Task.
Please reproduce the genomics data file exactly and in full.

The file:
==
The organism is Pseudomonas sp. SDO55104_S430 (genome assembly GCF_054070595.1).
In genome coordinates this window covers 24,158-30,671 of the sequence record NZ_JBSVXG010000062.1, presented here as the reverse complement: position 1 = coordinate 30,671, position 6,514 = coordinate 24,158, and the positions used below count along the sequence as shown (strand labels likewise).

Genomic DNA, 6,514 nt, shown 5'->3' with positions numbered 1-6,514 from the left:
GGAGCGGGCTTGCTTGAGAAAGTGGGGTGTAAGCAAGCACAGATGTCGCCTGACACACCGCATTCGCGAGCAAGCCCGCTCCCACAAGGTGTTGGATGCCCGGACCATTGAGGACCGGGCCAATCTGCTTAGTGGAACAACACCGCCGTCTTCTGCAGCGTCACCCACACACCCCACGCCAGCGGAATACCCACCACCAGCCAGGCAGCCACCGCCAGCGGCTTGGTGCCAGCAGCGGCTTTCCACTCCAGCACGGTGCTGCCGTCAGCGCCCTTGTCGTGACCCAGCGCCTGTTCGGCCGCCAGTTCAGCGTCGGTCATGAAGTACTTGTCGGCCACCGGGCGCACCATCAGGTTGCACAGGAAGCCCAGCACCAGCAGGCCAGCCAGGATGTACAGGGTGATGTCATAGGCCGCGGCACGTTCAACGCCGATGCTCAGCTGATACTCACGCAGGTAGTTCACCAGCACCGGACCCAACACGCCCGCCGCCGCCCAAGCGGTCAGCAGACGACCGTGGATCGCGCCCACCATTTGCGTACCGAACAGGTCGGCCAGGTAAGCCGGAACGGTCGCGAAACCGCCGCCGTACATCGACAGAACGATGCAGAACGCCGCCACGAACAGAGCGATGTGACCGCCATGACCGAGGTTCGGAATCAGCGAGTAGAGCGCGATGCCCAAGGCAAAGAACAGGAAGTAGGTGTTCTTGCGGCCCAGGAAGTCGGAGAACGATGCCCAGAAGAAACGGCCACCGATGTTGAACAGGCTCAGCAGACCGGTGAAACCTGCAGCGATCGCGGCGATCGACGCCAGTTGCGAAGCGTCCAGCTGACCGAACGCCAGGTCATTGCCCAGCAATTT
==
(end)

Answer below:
The organism is Pseudomonas sp. SDO55104_S430 (genome assembly GCF_054070595.1).
In genome coordinates this window covers 24,158-30,671 of the sequence record NZ_JBSVXG010000062.1, presented here as the reverse complement: position 1 = coordinate 30,671, position 6,514 = coordinate 24,158, and the positions used below count along the sequence as shown (strand labels likewise).

Genomic DNA, 6,514 nt, shown 5'->3' with positions numbered 1-6,514 from the left:
GGAGCGGGCTTGCTTGAGAAAGTGGGGTGTAAGCAAGCACAGATGTCGCCTGACACACCGCATTCGCGAGCAAGCCCGCTCCCACAAGGTGTTGGATGCCCGGACCATTGAGGACCGGGCCAATCTGCTTAGTGGAACAACACCGCCGTCTTCTGCAGCGTCACCCACACACCCCACGCCAGCGGAATACCCACCACCAGCCAGGCAGCCACCGCCAGCGGCTTGGTGCCAGCAGCGGCTTTCCACTCCAGCACGGTGCTGCCGTCAGCGCCCTTGTCGTGACCCAGCGCCTGTTCGGCCGCCAGTTCAGCGTCGGTCATGAAGTACTTGTCGGCCACCGGGCGCACCATCAGGTTGCACAGGAAGCCCAGCACCAGCAGGCCAGCCAGGATGTACAGGGTGATGTCATAGGCCGCGGCACGTTCAACGCCGATGCTCAGCTGATACTCACGCAGGTAGTTCACCAGCACCGGACCCAACACGCCCGCCGCCGCCCAAGCGGTCAGCAGACGACCGTGGATCGCGCCCACCATTTGCGTACCGAACAGGTCGGCCAGGTAAGCCGGAACGGTCGCGAAACCGCCGCCGTACATCGACAGAACGATGCAGAACGCCGCCACGAACAGAGCGATGTGACCGCCATGACCGAGGTTCGGAATCAGCGAGTAGAGCGCGATGCCCAAGGCAAAGAACAGGAAGTAGGTGTTCTTGCGGCCCAGGAAGTCGGAGAACGATGCCCAGAAGAAACGGCCACCGATGTTGAACAGGCTCAGCAGACCGGTGAAACCTGCAGCGATCGCGGCGATCGACGCCAGTTGCGAAGCGTCCAGCTGACCGAACGCCAGGTCATTGCCCAGCAATTT